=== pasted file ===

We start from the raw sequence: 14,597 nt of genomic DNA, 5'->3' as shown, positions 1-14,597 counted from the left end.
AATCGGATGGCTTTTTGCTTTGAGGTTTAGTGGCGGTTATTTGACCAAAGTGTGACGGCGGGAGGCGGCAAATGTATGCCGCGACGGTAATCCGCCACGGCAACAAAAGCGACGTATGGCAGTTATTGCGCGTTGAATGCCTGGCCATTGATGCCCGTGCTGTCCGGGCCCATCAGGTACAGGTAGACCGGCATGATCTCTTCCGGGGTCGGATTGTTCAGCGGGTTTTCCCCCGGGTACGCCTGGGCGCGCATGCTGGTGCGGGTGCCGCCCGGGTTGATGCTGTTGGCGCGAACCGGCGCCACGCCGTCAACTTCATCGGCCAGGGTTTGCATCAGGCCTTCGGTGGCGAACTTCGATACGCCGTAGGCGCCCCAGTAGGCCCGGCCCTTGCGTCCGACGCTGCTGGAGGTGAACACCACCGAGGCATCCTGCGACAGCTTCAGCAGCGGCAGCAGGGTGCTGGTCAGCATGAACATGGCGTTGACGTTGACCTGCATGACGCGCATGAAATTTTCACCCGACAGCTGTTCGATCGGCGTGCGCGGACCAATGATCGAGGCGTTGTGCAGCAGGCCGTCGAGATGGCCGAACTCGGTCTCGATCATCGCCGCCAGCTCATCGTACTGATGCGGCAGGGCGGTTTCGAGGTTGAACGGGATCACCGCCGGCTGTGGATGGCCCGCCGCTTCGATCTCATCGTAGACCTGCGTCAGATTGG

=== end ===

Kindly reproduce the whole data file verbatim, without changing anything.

We start from the raw sequence: 14,597 nt of genomic DNA, 5'->3' as shown, positions 1-14,597 counted from the left end.
AATCGGATGGCTTTTTGCTTTGAGGTTTAGTGGCGGTTATTTGACCAAAGTGTGACGGCGGGAGGCGGCAAATGTATGCCGCGACGGTAATCCGCCACGGCAACAAAAGCGACGTATGGCAGTTATTGCGCGTTGAATGCCTGGCCATTGATGCCCGTGCTGTCCGGGCCCATCAGGTACAGGTAGACCGGCATGATCTCTTCCGGGGTCGGATTGTTCAGCGGGTTTTCCCCCGGGTACGCCTGGGCGCGCATGCTGGTGCGGGTGCCGCCCGGGTTGATGCTGTTGGCGCGAACCGGCGCCACGCCGTCAACTTCATCGGCCAGGGTTTGCATCAGGCCTTCGGTGGCGAACTTCGATACGCCGTAGGCGCCCCAGTAGGCCCGGCCCTTGCGTCCGACGCTGCTGGAGGTGAACACCACCGAGGCATCCTGCGACAGCTTCAGCAGCGGCAGCAGGGTGCTGGTCAGCATGAACATGGCGTTGACGTTGACCTGCATGACGCGCATGAAATTTTCACCCGACAGCTGTTCGATCGGCGTGCGCGGACCAATGATCGAGGCGTTGTGCAGCAGGCCGTCGAGATGGCCGAACTCGGTCTCGATCATCGCCGCCAGCTCATCGTACTGATGCGGCAGGGCGGTTTCGAGGTTGAACGGGATCACCGCCGGCTGTGGATGGCCCGCCGCTTCGATCTCATCGTAGACCTGCGTCAGATTGG